Andersson and Leppert [3] found that CHK among men, especially poorly educated and with low socio-economic status, was insufficient. In the world literature there are some data concerning the need for health education, especially in high-risk groups [4]. In a study of the knowledge on stroke risk factors, the observation was made that persons from the highest risk group had the lowest knowledge on stroke symptoms and risk factors [5]. The Health Belief Model (HBM) suggests that a person must feel susceptible to the disease in order to change his or her behaviours [6, 7]. The WOBASZ study (National Multicentre Health Survey) was established to assess the CVD risk factor prevalence and control as well as the lifestyle and CHK in the Polish population 2005 [8].

The aim of the present report was to compare the CHK of adult Poles in the years 2003–2005 and 2013–2014, and to evaluate the CHK determinants in the Polish adult population based on the results of two national surveys: WOBASZ and WOBASZ II.

METHODS

Study design

The methods of the WOBASZ and WOBASZ II studies were published previously [9, 10]. In brief, both studies were carried out on random samples of the Polish population, the WOBASZ in 2003–2005 covering persons aged 20–74 years, and the WOBASZ II in 2013–2014 in a population of persons aged 20+ years. The random selection, made using the National Identity Card Registry of the Ministry of the Interior, was stratified according to administrative unit, type of urbanisation, and gender. In both studies, from each of 16 voivodeships, two small (< 8000 inhabitants), two medium (8000–40,000 inhabitants), and two large (> 40,000 inhabitants) boroughs were randomly selected. Finally, 6392 men and 7153 women (13,545 persons) were examined during WOBASZ and 2751 men and 3418 women (6169 persons) during WOBASZ II. For the present analyses, the population of the WOBASZ II study was limited to persons aged 20–74 years (5712 persons; 2583 men and 3129 women). Both study protocols covered a questionnaire by face-to-face interview (Q), a physical examination (E), and laboratory tests. The study was accepted by the Ethics Committee, and all responders signed the informed consent both for questionnaires, physical examination, and blood tests. The examination was performed by trained nurses or interviewers. For quality control of the study the supervisors from coordinating centres performed several controls in the selected samples of interviewers.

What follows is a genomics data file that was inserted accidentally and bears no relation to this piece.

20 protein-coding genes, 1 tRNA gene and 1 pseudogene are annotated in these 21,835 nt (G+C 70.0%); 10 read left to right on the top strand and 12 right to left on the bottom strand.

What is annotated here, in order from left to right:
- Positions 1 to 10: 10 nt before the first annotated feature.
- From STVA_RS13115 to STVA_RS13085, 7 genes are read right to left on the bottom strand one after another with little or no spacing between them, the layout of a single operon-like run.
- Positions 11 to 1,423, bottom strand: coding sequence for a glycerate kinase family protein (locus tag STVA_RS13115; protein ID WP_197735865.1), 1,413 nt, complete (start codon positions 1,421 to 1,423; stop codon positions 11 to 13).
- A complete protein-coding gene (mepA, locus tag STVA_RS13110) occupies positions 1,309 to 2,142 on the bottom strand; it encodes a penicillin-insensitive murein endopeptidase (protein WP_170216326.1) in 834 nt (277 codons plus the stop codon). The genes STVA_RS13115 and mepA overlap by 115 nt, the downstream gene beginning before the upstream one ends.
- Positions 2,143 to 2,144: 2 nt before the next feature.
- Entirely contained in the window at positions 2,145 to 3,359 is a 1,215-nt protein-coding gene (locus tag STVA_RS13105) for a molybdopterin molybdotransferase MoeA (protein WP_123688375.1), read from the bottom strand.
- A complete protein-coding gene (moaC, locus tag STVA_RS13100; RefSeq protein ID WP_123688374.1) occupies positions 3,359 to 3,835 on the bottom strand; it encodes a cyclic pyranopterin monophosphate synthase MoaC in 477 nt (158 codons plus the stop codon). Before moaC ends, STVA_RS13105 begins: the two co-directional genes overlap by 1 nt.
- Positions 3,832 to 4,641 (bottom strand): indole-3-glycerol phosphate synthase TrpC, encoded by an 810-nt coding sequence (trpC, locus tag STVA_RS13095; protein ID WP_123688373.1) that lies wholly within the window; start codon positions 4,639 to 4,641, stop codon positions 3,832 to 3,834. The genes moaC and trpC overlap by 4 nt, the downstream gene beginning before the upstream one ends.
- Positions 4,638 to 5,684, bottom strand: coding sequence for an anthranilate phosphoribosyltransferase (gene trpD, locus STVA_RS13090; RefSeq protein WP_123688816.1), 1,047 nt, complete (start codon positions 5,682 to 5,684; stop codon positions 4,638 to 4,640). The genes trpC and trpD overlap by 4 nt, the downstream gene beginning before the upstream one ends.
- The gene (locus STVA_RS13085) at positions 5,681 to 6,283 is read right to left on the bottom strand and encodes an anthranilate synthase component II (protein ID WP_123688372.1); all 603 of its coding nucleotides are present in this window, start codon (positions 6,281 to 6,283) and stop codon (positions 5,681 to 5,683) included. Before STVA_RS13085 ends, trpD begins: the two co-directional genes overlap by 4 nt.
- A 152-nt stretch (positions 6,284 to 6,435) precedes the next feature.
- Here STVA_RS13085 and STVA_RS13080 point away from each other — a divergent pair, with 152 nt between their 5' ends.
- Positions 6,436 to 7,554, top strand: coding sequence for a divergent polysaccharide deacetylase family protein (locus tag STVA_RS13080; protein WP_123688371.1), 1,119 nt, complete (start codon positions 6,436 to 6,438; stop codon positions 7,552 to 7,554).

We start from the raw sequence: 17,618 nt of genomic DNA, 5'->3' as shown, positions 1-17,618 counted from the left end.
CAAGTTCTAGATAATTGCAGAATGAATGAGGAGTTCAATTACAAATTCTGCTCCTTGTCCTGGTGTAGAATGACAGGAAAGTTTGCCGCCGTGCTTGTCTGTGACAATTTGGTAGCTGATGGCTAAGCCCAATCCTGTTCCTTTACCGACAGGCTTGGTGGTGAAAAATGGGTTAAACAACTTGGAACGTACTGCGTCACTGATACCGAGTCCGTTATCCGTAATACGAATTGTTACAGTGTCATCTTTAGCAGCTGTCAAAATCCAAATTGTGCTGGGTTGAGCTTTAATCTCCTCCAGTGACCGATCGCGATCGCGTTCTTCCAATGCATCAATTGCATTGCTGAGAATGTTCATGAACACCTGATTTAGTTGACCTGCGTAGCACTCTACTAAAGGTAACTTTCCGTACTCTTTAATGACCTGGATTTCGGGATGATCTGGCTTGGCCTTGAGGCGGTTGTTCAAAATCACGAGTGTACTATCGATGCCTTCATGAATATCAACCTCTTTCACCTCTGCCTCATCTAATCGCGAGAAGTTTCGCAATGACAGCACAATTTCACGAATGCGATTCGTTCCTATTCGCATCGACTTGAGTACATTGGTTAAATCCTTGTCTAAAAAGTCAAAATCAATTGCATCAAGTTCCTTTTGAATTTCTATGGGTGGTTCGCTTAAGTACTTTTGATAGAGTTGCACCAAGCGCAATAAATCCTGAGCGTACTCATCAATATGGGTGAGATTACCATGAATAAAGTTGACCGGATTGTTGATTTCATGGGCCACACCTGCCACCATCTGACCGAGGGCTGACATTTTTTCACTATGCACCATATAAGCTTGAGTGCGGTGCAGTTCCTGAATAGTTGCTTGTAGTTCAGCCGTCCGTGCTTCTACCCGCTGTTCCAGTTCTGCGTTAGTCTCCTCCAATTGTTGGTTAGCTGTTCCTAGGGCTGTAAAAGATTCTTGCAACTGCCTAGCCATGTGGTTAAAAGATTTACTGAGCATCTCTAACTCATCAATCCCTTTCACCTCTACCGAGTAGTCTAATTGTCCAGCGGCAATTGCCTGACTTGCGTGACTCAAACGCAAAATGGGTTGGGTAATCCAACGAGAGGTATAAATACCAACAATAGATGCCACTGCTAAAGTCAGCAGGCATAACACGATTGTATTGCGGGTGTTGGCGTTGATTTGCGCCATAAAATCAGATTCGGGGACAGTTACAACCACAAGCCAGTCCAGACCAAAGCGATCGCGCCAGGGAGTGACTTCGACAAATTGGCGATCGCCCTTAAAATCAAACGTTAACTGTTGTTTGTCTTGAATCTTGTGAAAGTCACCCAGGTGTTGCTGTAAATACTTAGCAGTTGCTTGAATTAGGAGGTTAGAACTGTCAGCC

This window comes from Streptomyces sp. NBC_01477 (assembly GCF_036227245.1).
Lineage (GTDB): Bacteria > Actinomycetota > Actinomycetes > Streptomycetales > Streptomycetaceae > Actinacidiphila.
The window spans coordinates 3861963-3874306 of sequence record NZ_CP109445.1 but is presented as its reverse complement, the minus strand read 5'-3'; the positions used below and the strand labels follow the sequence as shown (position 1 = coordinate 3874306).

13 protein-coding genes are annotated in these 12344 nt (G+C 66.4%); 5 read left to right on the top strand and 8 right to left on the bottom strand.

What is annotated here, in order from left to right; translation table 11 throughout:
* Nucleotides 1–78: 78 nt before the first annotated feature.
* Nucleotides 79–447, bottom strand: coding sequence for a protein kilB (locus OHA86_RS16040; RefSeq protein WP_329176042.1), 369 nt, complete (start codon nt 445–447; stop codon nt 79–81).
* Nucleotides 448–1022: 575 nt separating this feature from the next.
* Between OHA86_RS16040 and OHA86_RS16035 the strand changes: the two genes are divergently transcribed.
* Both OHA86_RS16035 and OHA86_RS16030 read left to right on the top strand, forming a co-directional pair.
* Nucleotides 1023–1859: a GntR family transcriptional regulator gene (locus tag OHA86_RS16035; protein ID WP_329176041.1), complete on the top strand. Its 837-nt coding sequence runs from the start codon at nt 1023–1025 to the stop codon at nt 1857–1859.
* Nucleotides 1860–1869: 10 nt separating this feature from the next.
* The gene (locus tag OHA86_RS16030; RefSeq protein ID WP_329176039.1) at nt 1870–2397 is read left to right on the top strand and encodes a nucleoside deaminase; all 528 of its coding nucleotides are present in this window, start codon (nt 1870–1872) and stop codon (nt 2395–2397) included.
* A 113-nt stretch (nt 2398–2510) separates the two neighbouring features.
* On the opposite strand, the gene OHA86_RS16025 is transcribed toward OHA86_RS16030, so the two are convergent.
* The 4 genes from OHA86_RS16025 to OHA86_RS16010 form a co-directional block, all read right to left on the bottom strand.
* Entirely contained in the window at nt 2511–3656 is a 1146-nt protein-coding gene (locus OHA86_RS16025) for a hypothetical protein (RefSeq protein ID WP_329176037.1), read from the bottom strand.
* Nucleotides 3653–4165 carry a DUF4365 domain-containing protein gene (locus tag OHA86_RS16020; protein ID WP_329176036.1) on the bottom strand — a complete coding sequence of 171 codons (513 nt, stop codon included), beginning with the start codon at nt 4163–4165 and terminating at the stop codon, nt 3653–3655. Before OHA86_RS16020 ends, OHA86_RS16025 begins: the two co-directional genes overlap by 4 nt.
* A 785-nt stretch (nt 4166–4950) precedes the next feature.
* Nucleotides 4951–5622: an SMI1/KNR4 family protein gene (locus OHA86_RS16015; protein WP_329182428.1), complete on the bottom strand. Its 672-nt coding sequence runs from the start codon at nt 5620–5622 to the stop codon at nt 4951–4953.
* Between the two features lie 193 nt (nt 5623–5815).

Assessment of CHK

The following elements of CHK were analysed based on questionnaire data:

  1. 1. The ability to classify own blood pressure as normal or high (BPCQ) (Table 1);
  2. 2. The ability to classify own body mass as normal or overweight/obese (BMCQ) (Table 1);
  3. 3. The ability to give the body weight accurately to within 2 kg (BWAQ) (Table 1);
  4. 4. The knowledge on complications of untreated hypertension (HTC): do you know any complications of untreated hypertension? (open question);
  5. 5. The knowledge on CVD prevention methods (PM): what CVD prevention methods do you know? (open question).

Table 1. The pattern for coding the knowledge on own cardiovascular diseases’ risk factors

Blood pressure classification (BPCQ-E)

Body mass classification (BMCQ-E)

Body weight awareness (BWAQ-E)

Is your blood pressure (BPCQ)

BP [mm Hg] (BPCE)

Are you obese or overweight? (BMCQ)

BMI [kg/m2] (BMCE)

Give your body weight (BWAQ)

Body weight [kg] (BWAE)

< 140/90

140/90

BMI<25

BMI 25

Q-E < 2

Q-E 2

Normal/low

1

–1

No

1

–1

Self-reported BW [kg]

1

–1

Increased

–1

1

Yes

–1

1

I don’t know

0

0

I don’t know

0

0

I don’t know

0

0

E — data from examination; Q — data from questionnaire; BMI — body mass index; BP — blood pressure; BW — body weight